32. 32. Action-research groups <ul><li>Action-learning group – facilitated or self-directed </li></ul><ul><ul><li>Emphasis on individual learning </li></ul></ul><ul><ul><li>Reflection-in-action </li></ul></ul><ul><ul><li>Reflection-on-action </li></ul></ul><ul><li>Action-research team </li></ul><ul><ul><li>Focus on operational problems </li></ul></ul><ul><ul><li>Facilitated (technical to empowering continuum) </li></ul></ul>
  33. 33. Sampling in qualitative research
  34. 34. Considerations in sampling <ul><li>Purpose of qualitative research </li></ul><ul><ul><li>Produce information-rich data </li></ul></ul><ul><ul><li>Depth rather than breadth </li></ul></ul><ul><ul><li>Insight rather than generalisation </li></ul></ul><ul><li>Conceptual rather than numerical considerations </li></ul><ul><ul><li>Choose information-rich sites and respondents </li></ul></ul>
  35. 35. Common sampling approach <ul><li>Purposive sampling </li></ul><ul><ul><li>Not haphzard </li></ul></ul><ul><ul><li>Select information-rich cases </li></ul></ul><ul><ul><li>Not the same as convenience sampling </li></ul></ul>
  36. 36. Purposive Sampling Strategies <ul><li>Deviant case sampling </li></ul><ul><ul><li>Information rich cases that are unusual (e.g. In Search of Excellence) </li></ul></ul><ul><li>Intensity sampling </li></ul><ul><ul><li>Excellent examples of the phenomenon of interest but not highly unusual cases </li></ul></ul><ul><li>Heterogenous sampling </li></ul><ul><ul><li>Sample people with diverse characteristics to see whether there are common patterns </li></ul></ul>
  37. 37. <ul><li>Homogenous samples </li></ul><ul><ul><li>Describe a particular sub-group in depth </li></ul></ul><ul><li>Typical case sampling </li></ul><ul><ul><li>To describe and illustrate what is typical to a particular setting </li></ul></ul><ul><li>Snowball sampling </li></ul><ul><ul><li>Through informants identify others who know a lot about the issue </li></ul></ul><ul><li>Opportunistic sampling </li></ul><ul><ul><li>Taking advantage of on-the-spot opportunities </li></ul></ul>
  38. 38. Considerations in sample size <ul><li>Saturation </li></ul><ul><li>Redundancy </li></ul><ul><li>Minimum samples based on expected reasonable coverage, given the purpose of the study and constraints </li></ul>
  39. 39. Ensuring the trustworthiness of qualitative research
  40. 40. Criteria for judging the quality and credibility of qualitative research <ul><li>Criteria for judging the quality of qualitative research specific to the research design selected </li></ul><ul><li>General criteria inlcude: </li></ul><ul><ul><li>Clear exposition of data collection and analysis methods </li></ul></ul><ul><ul><li>Generating and assessing rival conclusions </li></ul></ul><ul><ul><ul><li>Alternative themes, divergent patterns, rival explanations </li></ul></ul></ul><ul><ul><ul><li>Attention to negative cases </li></ul></ul></ul>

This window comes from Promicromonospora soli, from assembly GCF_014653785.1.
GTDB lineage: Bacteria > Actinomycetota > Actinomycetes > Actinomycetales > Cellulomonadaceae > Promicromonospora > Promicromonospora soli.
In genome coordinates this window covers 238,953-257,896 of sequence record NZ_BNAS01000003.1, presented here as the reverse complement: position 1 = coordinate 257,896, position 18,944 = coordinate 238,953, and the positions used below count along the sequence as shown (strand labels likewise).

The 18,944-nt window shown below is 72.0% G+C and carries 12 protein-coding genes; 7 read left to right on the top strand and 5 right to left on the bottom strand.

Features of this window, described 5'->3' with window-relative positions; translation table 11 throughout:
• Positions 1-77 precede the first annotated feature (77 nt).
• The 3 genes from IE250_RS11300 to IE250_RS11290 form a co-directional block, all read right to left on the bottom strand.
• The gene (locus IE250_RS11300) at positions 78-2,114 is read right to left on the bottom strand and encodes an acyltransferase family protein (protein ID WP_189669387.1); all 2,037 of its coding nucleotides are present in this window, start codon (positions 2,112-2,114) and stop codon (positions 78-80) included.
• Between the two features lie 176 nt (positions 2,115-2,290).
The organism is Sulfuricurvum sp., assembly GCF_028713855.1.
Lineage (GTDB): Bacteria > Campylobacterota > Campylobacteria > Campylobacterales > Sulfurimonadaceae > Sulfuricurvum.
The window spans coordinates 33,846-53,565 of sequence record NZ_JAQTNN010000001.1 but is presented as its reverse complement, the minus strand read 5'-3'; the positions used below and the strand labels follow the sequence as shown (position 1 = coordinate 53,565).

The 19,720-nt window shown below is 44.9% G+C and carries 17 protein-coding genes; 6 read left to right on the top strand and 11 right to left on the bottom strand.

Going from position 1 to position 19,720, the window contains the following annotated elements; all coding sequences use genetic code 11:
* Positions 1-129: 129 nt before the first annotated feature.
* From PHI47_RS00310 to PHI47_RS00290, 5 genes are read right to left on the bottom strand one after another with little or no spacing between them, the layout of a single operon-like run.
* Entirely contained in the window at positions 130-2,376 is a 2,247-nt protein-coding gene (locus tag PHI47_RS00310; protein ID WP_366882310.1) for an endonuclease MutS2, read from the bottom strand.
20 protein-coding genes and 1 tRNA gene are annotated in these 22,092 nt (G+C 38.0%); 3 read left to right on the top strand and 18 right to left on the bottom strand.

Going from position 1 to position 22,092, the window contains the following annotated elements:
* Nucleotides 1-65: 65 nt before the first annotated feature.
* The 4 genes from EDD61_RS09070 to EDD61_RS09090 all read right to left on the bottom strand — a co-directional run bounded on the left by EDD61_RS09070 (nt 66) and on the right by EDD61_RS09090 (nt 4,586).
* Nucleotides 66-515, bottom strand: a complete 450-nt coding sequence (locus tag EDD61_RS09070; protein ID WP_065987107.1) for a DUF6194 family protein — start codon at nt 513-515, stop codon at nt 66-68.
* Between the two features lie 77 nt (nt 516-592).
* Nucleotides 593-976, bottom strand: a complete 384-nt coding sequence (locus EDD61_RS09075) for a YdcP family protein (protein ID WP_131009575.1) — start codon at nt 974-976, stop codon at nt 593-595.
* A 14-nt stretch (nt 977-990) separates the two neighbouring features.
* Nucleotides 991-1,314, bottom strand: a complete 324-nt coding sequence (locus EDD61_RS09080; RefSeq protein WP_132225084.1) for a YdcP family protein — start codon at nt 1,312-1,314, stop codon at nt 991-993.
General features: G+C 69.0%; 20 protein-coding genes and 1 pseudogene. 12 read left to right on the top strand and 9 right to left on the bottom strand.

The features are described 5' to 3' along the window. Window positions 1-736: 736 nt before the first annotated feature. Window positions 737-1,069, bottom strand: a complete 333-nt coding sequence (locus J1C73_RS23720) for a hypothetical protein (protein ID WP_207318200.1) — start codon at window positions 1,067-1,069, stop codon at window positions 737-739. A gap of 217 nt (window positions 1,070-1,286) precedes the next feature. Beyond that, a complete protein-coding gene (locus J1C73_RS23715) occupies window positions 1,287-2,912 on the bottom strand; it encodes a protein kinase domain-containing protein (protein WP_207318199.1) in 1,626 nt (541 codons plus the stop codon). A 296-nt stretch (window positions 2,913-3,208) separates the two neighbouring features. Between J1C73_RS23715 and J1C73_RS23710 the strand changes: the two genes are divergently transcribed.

41. 41. <ul><ul><li>Triangulation </li></ul></ul><ul><ul><ul><li>Methods – interviews, observations, document analysis </li></ul></ul></ul><ul><ul><ul><li>Sources – public/private, over time, different perspectives </li></ul></ul></ul><ul><ul><ul><li>Analysts – multiple analysts, independent analysis and compare findings </li></ul></ul></ul><ul><ul><ul><li>Theories – to understand how diferent assumptions affect findings, illuminate inconsistencies </li></ul></ul></ul>
  42. 42. <ul><ul><li>Respondent validation </li></ul></ul><ul><ul><li>Reflexivity </li></ul></ul><ul><ul><ul><li>The researcher as research instrument </li></ul></ul></ul><ul><ul><li>Relevance </li></ul></ul><ul><ul><ul><li>Adds to/affirms existing knowledge </li></ul></ul></ul><ul><ul><ul><li>Generalisable to similar settings </li></ul></ul></ul>
  43. 43. Ethical considerations <ul><li>Informed consent </li></ul><ul><ul><li>Possible risks and benefits </li></ul></ul><ul><ul><li>Voluntary participation </li></ul></ul><ul><ul><li>Assurances of confidentiality </li></ul></ul><ul><ul><li>Purpose of the research </li></ul></ul><ul><ul><li>How chosen to be a participant </li></ul></ul><ul><ul><li>Data collection procedures </li></ul></ul><ul><ul><li>Whom to contact with questions and concerns </li></ul></ul>
  44. 44. Data Collection Methods
  45. 45. Observation <ul><li>Purpose of observation </li></ul><ul><ul><li>Describe the setting </li></ul></ul><ul><ul><li>First-hand experience – assists with analysis </li></ul></ul><ul><ul><li>See what is normally taken for granted or not easily spoken about </li></ul></ul><ul><ul><li>Confirm perceptions of respondents </li></ul></ul><ul><li>Requires training, preparation and discipline </li></ul><ul><li>Develop an observation checklist </li></ul>